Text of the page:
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• Haemoglobin -> polypeptide. Haem -> red pigment. Globin is made up of
4 polypeptide chains: 2 alpha and 2 beta.
• Each alpha has 141 amino acids and each beta has 146 amino acids. 2
alpha = 141+141. 2 beta = 146+146.
• Haemoglobin is represented by Hb.
• HbA (alpha2beta2) = adult haemoglobin.
• Haem -> containing iron, seen in the ferrous (Fe2+). Each Fe2+ combines
loosely and reversibly with oxygen.
• Combination of heme with oxygen is called as oxygenation. Not
• After combining Fe2+ , it stays in its Fe2+, does not go to Fe3+.
• This oxygen would be carried in molecular oxygen form. It doesn’t change
to ionic oxygen.
• Each polypeptide chain, 1, 2, 3, 4 combines with one heme molecule.
Each heme has one Fe2+.
• 1 hemoglobin molecule, made up of 4 polypeptide chains, bind to one
heme molecule each, one heme has a Fe2+.
• 4 oxygen molecules, 8 atoms of oxygen, each haemoglobin molecule
• The affinity of one heme for first oxygen is low compared to affinity of
fourth heme for fourth oxygen.
• Binding of first heme to oxygen Increases affinity of second heme for
oxygen, this further increases the affinity of third heme for third oxygen and later the
fourth one. The fourth heme has the highest affinity for the fourth oxygen.
• The increased in affinity shows a sigmoid curve.
• Binding of heme to 1 oxygen molecule is rapidly seen at a rate of 0.01
second. Dissociation is rapid too.
• Oxyhemoglobin – Hb+ 02 -> HbO2. There is an affinity. The affinity
depends on some factors = pH, temperature, concentration of 2,3 DPG =
diphosphoglycerate (byproduct of glycolysis).
• Carbaminohemoglobin: CO2 + HbNH2 -> HbNH COOH
• Reduced oxygen, reduced deoxygenated haemoglobin.
• Carboxy Haemoglobin/Carbon monoxy Haemoglobin. The affinity of
Carbon monoxide to haemoglobin is 250 times more than affinity of oxygen towards Hb.
• Methaemoglobin: when reduced or oxyhemoglobin is exposed to certain
drugs/agents or some oxidizing agents, Fe2+ will be oxidized to Fe3+. That results in
methaemoglobin = HbOH. It has some disadvantages:
• Methaemoglobin cannot unite reversibly with oxygen. It cannot convert
into normal haemoglobin.
• When methaemoglobin is seen in large quantities in circulation, it mimics
cyanosis -> the blue coloration of the skin. This methaemoglobin is a dark colored
• Normally you can also see the conversion of haemoglobin to
methaemoglobin , rare cases.
• The RBCs have some enzymes = NADH methaemoglobin reductase
system , responsible to convert methaemoglobin back to normal haemoglobin. Congenital
absence of this enzyme leads to methaemoglobin blood condition (methaemoglobinemia)
which is fatal.
• Some factors involved in synthesis of haemoglobin:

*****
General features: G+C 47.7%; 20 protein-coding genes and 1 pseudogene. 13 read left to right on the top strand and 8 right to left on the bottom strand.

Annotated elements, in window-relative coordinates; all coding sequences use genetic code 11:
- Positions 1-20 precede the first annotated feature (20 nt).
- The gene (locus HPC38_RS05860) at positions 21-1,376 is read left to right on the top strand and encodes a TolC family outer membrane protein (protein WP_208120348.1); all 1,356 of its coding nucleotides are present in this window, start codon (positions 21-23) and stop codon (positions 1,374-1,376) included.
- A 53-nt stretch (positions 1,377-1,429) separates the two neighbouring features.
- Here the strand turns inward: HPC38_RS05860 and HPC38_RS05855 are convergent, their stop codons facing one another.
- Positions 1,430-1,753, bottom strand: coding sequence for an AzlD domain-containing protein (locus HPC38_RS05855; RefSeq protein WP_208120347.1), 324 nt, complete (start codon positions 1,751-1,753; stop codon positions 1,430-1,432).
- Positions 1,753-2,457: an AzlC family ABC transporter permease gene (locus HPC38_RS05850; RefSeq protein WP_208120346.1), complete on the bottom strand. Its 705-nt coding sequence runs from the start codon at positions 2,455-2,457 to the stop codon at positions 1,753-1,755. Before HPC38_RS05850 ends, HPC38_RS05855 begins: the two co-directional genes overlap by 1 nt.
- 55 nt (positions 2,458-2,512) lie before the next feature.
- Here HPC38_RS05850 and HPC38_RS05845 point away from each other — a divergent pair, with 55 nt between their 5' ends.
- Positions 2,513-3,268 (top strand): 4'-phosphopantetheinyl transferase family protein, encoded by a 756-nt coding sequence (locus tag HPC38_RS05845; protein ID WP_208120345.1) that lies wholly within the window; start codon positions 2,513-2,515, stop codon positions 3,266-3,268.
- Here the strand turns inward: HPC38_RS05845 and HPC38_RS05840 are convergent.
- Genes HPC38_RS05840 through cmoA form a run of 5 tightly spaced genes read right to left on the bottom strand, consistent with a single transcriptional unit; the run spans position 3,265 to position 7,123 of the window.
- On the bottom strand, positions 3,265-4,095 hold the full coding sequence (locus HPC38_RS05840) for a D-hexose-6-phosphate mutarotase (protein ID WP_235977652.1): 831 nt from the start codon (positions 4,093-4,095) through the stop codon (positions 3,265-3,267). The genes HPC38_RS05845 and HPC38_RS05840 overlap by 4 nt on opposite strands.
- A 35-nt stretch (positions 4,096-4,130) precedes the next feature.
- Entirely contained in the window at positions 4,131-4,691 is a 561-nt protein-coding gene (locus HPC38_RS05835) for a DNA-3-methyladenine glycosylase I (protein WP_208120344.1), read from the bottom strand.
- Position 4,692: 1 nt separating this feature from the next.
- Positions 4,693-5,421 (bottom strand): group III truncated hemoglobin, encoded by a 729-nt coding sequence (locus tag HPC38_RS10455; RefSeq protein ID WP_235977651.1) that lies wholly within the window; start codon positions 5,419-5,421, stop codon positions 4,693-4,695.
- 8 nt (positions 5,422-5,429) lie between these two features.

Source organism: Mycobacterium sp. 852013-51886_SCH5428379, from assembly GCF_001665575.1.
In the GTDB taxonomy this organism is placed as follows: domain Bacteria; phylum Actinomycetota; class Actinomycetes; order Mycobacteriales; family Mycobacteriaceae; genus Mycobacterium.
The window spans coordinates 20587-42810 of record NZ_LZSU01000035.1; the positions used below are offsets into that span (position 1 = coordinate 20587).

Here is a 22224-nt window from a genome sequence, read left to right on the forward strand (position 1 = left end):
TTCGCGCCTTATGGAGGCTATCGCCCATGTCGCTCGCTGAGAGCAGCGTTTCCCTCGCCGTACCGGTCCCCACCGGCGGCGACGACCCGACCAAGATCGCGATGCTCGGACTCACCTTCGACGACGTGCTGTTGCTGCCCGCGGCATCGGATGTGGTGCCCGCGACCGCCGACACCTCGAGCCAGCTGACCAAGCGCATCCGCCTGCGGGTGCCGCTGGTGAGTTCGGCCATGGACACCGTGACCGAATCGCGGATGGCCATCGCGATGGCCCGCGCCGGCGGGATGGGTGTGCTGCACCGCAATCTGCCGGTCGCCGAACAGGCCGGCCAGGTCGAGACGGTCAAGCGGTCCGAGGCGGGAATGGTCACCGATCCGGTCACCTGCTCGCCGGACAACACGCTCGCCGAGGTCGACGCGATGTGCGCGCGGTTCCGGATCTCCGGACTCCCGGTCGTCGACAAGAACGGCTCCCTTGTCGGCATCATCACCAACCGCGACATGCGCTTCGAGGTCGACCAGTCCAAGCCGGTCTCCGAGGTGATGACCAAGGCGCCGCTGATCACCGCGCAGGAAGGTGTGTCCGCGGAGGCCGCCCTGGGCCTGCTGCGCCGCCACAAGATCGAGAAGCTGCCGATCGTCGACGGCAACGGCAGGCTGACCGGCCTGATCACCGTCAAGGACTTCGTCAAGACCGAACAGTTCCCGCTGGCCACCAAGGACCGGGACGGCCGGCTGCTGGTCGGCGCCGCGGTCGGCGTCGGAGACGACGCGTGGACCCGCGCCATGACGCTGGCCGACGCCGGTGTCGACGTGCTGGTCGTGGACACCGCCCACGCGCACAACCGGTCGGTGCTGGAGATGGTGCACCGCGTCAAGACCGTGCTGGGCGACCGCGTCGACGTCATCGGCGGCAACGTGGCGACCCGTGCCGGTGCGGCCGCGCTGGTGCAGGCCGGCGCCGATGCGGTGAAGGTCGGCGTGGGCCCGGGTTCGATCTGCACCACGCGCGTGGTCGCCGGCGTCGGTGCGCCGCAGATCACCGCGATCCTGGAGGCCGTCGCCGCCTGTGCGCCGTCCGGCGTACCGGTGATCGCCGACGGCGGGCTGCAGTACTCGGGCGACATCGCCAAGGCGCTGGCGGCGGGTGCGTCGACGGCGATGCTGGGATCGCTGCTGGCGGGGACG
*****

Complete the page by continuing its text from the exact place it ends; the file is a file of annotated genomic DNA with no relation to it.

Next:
• 1) role of proteins – decrease amount of protein intake, lead to lack of
globin. Not the haem. 0.33%
• 2) role of vitamins -
• 3) role of minerals (iron, copper, cobalt)
• Iron: helps in formation of heme portion.
• Copper: absorption, transport and utilization of iron.
• Cobalt: is responsible for the manufacture of Vitamin B12 Balamin.
Vitamin B12 responsbie for formation of erythropoietin. The erythropoietin hormone
responsible for development of RBCs.
• Life of RBCs: 120 days. After that, the old/worn out RBC will be
destroyed by the reticulo-endothelial system. Tissue-macrophage system.
• RBC -> entering the tissue-macrophage system. We have two parts within
the haemoglobin = dividing into the heme part and the globin part. The heme part – Fe2+,
a part of Fe2+ has been divided and this Fe2+ combines with tissue protein called
apoferritin (binds and stores iron). Apoferritin is a tissue protein that binds and stores iron
in the form of ferritin. Ferritin is store in the liver.
• The other part of Fe2+ is oxidized to Fe3+ = leading to the bile pigments
(bilverdin and bilirubin).
• Globin just goes into the amino acid pool
• Haemoglobin: some physical and chemical differences in the globin part
• HbA (alpha2beta2) predominantly seen = adult haemoglobin. Alpha has
141 aa. Beta has 146 aa.
• HbA2 (alpha2delta2). Alpha has 141 aa. Delta has 146 aa. 10 aa within
this 146 aa are going to differ from beta. It is not considered an abnormal
• HbA starts in fetus; 5 months (20 weeks) of intrauterine life till bone
morrow becomes the hemopoeitic agent.
• HbF – fetal haemoglobin. HbF (alpha2gamma2). Each alpha has 141
amino acids. Gamma also has 146 amino acids, but 37 amino acids are going differ from
beta. HbF has a high affinity towards oxygen, because of poor binding of 2,3 DPG to
gamma polypeptide chain.
• It can easily combine with oxygen.
• HbF predominates until 2-3 months after birth -> has to be synthesized to
HbA. HbF has to disappear after 2-3 months. If HbF persists to 4-6 months, this is a
disease called Thalassemia. If problem with alpha chain, this is alpha (alpha cells
lacking) thalassemia. If beta cells lacking, beta thalassemia.
• Among beta thalassemia, what is the most common and why?